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Volume XI, No. 2,761 • February 14, 2012

Obama, Barack | More About: Israel-US Relations, US Foreign Policy

Herb Keinon, Jpost.Com Staff & Reuters

Jerusalem Post, February 14, 2012

[Israeli] Defense Minister Ehud Barak said that a series of bomb blasts that struck Thailand on Tuesday was part of an attempted terrorist attack perpetrated by Iran.

An Iranian man was seriously wounded in Bangkok on Tuesday when a bomb he was carrying exploded.… Shortly before, there had been an explosion in a house the man was renting in the Ekamai area of central Bangkok, and shortly afterward, another blast on a nearby road. Five people were injured in the explosions.

“The attempted terror attack in Thailand proves once again that Iran and its proxies continue to operate in the ways of terror and the latest attacks are an example of that,” Barak said while on a state visit to Singapore. The incident came one day after near simultaneous attacks on Israeli embassies in India and Georgia.…

[Thai] Police General Bansiri Prapapat told Reuters…“We discovered the wounded man’s passport. It’s an Iranian passport and he entered the country through Phuket and arrived at Suvarnabhumi Airport on the 8th of this month [press reports have since identified the man as Saeib Morabi—Ed.].”

Police declined to make any link between Tuesday’s incident and the arrest last month of a Lebanese man in Bangkok who, according to the Thai authorities, had links to Hezbollah.…

Joe Nocera

NY Times, February 6, 2012

On Monday, Stephen Harper, the prime minister of Canada, traveled to China for a week of high-level meetings. He brought with him a handful of his cabinet ministers, including Joe Oliver, his tough-talking minister of natural resources who, until recently, had been withering in his scorn for the opponents of the Keystone XL oil pipeline, which [US] President Obama rejected a few weeks ago. The pipeline, of course, was intended to transport vast oil reserves in Alberta to the American refineries on the Gulf of Mexico.

Oliver no longer talks so freely about the environmental critics of the Keystone pipeline; all of Harper’s ministers have been instructed to stop making comments that might be construed as interfering in the American presidential election. But there are other, more diplomatic, ways to send messages. Like going to China with your cabinet members and cutting energy deals with a country that has, as The Globe and Mail in Toronto put it recently, a “thirst for Canadian oil.” Oil, I might add, that may be a little dirtier than the crude that pours forth from the Saudi Arabian desert—that is one of the main reasons environmentalists say they oppose Keystone—but is hardly the environmental disaster many suppose.…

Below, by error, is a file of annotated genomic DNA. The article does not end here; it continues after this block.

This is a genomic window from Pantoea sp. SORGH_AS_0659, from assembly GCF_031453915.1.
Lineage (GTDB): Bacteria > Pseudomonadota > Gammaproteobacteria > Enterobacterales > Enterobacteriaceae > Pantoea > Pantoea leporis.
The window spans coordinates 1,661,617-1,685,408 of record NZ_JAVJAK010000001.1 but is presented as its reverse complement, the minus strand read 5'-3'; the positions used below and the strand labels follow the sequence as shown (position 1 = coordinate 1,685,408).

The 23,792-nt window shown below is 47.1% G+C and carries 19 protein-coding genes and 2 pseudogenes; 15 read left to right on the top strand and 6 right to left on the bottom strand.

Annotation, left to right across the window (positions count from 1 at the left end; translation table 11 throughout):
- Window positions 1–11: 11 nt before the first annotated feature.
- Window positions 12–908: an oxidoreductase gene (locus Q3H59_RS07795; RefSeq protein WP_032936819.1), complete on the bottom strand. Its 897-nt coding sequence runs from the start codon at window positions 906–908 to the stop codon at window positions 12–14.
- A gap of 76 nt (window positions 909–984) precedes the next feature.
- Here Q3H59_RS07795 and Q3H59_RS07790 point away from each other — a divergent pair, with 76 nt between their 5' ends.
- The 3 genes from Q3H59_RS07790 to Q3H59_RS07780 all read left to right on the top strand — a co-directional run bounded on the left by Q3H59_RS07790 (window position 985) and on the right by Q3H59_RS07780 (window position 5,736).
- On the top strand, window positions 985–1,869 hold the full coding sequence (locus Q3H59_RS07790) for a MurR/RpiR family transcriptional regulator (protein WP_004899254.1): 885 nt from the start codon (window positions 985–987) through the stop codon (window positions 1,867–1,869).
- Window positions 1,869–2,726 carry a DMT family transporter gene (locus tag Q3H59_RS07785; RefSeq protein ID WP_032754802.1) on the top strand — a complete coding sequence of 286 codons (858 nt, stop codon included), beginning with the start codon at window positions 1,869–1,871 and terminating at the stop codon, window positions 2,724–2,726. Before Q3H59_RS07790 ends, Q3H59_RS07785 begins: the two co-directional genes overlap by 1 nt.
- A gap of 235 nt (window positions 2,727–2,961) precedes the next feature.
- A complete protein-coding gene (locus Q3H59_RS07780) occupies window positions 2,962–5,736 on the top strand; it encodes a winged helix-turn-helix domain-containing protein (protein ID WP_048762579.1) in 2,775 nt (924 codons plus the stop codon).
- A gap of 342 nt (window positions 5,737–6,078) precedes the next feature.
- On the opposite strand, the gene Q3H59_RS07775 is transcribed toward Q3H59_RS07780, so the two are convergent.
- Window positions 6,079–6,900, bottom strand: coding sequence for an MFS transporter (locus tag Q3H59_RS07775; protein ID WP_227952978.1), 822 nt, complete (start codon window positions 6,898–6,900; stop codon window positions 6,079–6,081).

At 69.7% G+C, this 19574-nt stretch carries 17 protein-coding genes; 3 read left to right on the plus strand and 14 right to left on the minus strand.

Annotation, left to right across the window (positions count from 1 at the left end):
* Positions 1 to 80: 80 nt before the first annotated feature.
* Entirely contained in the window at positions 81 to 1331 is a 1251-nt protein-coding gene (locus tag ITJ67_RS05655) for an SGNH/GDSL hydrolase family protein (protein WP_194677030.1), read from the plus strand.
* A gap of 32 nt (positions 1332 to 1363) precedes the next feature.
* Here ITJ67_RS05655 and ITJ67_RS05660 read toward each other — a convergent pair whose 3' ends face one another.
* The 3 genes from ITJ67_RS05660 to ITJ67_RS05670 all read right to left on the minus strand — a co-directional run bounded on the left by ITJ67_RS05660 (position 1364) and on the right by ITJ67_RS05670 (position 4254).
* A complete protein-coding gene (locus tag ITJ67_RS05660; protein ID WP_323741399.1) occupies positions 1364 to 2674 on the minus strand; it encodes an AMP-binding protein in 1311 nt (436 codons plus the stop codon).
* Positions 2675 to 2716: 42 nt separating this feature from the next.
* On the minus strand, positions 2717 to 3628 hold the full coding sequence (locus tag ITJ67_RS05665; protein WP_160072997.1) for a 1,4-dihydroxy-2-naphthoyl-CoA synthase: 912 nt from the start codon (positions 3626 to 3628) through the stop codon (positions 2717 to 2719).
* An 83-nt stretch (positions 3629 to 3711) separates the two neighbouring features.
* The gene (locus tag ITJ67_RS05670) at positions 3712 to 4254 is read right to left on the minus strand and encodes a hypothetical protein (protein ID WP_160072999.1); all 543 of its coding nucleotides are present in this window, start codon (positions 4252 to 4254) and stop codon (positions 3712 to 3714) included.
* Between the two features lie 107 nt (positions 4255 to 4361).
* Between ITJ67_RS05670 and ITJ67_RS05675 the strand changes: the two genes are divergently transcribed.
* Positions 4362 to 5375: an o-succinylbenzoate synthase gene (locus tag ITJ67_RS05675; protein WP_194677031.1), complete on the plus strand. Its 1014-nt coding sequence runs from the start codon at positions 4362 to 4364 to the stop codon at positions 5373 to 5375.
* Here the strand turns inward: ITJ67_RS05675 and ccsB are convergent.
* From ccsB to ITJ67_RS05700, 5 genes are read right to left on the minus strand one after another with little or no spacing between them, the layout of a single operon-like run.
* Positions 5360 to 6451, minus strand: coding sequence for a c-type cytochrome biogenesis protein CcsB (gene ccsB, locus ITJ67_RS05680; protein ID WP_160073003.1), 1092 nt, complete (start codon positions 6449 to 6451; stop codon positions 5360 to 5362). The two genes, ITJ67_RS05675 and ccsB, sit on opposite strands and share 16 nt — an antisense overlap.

What [Obama’s] Keystone decision…represents is the way our poisoned politics damages the country. Environmental concerns notwithstanding, America will be using oil—and lots of it—for the foreseeable future. It is the fundamental means by which we transport ourselves, whether by air, car or truck. Where do we get that oil? Mostly from countries that don’t like us, like Venezuela, which has the world’s second-largest oil reserves.

And here is Canada, a staunch American ally that has historically sold us virtually all of its crude exports. Over the past two decades, energy companies have invested tens of billions of dollars in the tar sands, so much so that Canada now ranks No. 3 in estimated oil reserves. Along with the natural gas that can now be extracted thanks to hydraulic fracturing…the oil from the Canadian tar sands ought to be viewed as a great gift that has been handed to North America. These two relatively new sources of fossil fuels offer America its first real chance in decades to become, if not energy self-sufficient, at least energy secure, no longer beholden to OPEC. Yet these gifts have been transformed, like everything else, into political footballs.

In Canada, the Keystone XL controversy has created a surprising new resolve.… Instead of blithely assuming the United States would purchase its oil, Canada is now determined to find diverse buyers so it won’t be held hostage by American politics. Hence, the newfound willingness to do business with China. Canada has concluded that it simply can’t expect much from the United States, even on an issue that would seem to be vital to our own interests.… At least one country in North America understands where its national interests lie. Too bad it’s not us.

Charles Krauthammer

Washington Post, February 10, 2012

At the National Prayer Breakfast last week, seeking theological underpinning for his drive to raise taxes on the rich, President Obama invoked the highest possible authority. His policy, he testified “as a Christian,” “coincides with Jesus’s teaching that ‘for unto whom much is given, much shall be required.’”

Now, I’m no theologian, but I’m fairly certain that neither Jesus nor his rabbinic forebears, when speaking of giving, meant some obligation to the state. You tithe the priest, not the tax man.

The Judeo-Christian tradition commands personal generosity as represented, for example, by the biblical injunction against retrieving any sheaf left behind while harvesting one’s own field. That is for the gleaners—“the poor and the alien” (Leviticus 19:10). Like Ruth in the field of Boaz. As far as I can tell, that charitable transaction involved no mediation by the IRS.